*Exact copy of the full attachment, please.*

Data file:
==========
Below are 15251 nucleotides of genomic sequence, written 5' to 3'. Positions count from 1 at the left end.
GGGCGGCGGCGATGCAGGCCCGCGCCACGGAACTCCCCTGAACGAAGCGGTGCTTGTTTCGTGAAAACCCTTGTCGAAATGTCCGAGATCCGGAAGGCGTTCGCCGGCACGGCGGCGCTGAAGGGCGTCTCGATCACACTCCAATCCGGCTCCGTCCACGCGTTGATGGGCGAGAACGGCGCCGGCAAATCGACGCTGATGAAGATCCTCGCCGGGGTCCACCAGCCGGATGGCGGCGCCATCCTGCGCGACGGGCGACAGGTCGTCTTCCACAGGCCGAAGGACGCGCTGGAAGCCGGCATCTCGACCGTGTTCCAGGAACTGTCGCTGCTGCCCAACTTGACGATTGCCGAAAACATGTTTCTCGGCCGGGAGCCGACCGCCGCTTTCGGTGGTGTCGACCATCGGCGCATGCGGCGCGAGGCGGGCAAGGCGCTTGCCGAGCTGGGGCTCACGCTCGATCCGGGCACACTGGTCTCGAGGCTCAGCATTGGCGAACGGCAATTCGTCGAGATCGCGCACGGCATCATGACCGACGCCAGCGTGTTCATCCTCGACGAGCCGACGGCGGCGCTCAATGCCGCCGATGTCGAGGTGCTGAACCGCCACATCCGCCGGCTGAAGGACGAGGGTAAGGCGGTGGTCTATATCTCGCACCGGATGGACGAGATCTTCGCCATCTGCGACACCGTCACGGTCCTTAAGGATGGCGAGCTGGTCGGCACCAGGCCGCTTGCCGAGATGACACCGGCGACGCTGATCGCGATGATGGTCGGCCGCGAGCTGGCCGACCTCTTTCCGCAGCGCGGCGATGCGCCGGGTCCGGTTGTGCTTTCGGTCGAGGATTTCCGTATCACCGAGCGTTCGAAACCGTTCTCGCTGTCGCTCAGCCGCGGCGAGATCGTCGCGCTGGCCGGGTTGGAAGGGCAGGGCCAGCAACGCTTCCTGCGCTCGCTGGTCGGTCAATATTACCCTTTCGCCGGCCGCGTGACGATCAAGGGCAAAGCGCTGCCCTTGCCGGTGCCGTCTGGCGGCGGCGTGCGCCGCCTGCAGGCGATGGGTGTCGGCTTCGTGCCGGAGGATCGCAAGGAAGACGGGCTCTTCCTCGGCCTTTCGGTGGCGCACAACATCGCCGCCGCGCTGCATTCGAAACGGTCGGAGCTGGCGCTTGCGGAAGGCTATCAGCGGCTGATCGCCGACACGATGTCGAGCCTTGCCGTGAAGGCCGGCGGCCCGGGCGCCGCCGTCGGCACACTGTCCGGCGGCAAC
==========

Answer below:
Below are 15251 nucleotides of genomic sequence, written 5' to 3'. Positions count from 1 at the left end.
GGGCGGCGGCGATGCAGGCCCGCGCCACGGAACTCCCCTGAACGAAGCGGTGCTTGTTTCGTGAAAACCCTTGTCGAAATGTCCGAGATCCGGAAGGCGTTCGCCGGCACGGCGGCGCTGAAGGGCGTCTCGATCACACTCCAATCCGGCTCCGTCCACGCGTTGATGGGCGAGAACGGCGCCGGCAAATCGACGCTGATGAAGATCCTCGCCGGGGTCCACCAGCCGGATGGCGGCGCCATCCTGCGCGACGGGCGACAGGTCGTCTTCCACAGGCCGAAGGACGCGCTGGAAGCCGGCATCTCGACCGTGTTCCAGGAACTGTCGCTGCTGCCCAACTTGACGATTGCCGAAAACATGTTTCTCGGCCGGGAGCCGACCGCCGCTTTCGGTGGTGTCGACCATCGGCGCATGCGGCGCGAGGCGGGCAAGGCGCTTGCCGAGCTGGGGCTCACGCTCGATCCGGGCACACTGGTCTCGAGGCTCAGCATTGGCGAACGGCAATTCGTCGAGATCGCGCACGGCATCATGACCGACGCCAGCGTGTTCATCCTCGACGAGCCGACGGCGGCGCTCAATGCCGCCGATGTCGAGGTGCTGAACCGCCACATCCGCCGGCTGAAGGACGAGGGTAAGGCGGTGGTCTATATCTCGCACCGGATGGACGAGATCTTCGCCATCTGCGACACCGTCACGGTCCTTAAGGATGGCGAGCTGGTCGGCACCAGGCCGCTTGCCGAGATGACACCGGCGACGCTGATCGCGATGATGGTCGGCCGCGAGCTGGCCGACCTCTTTCCGCAGCGCGGCGATGCGCCGGGTCCGGTTGTGCTTTCGGTCGAGGATTTCCGTATCACCGAGCGTTCGAAACCGTTCTCGCTGTCGCTCAGCCGCGGCGAGATCGTCGCGCTGGCCGGGTTGGAAGGGCAGGGCCAGCAACGCTTCCTGCGCTCGCTGGTCGGTCAATATTACCCTTTCGCCGGCCGCGTGACGATCAAGGGCAAAGCGCTGCCCTTGCCGGTGCCGTCTGGCGGCGGCGTGCGCCGCCTGCAGGCGATGGGTGTCGGCTTCGTGCCGGAGGATCGCAAGGAAGACGGGCTCTTCCTCGGCCTTTCGGTGGCGCACAACATCGCCGCCGCGCTGCATTCGAAACGGTCGGAGCTGGCGCTTGCGGAAGGCTATCAGCGGCTGATCGCCGACACGATGTCGAGCCTTGCCGTGAAGGCCGGCGGCCCGGGCGCCGCCGTCGGCACACTGTCCGGCGGCAAC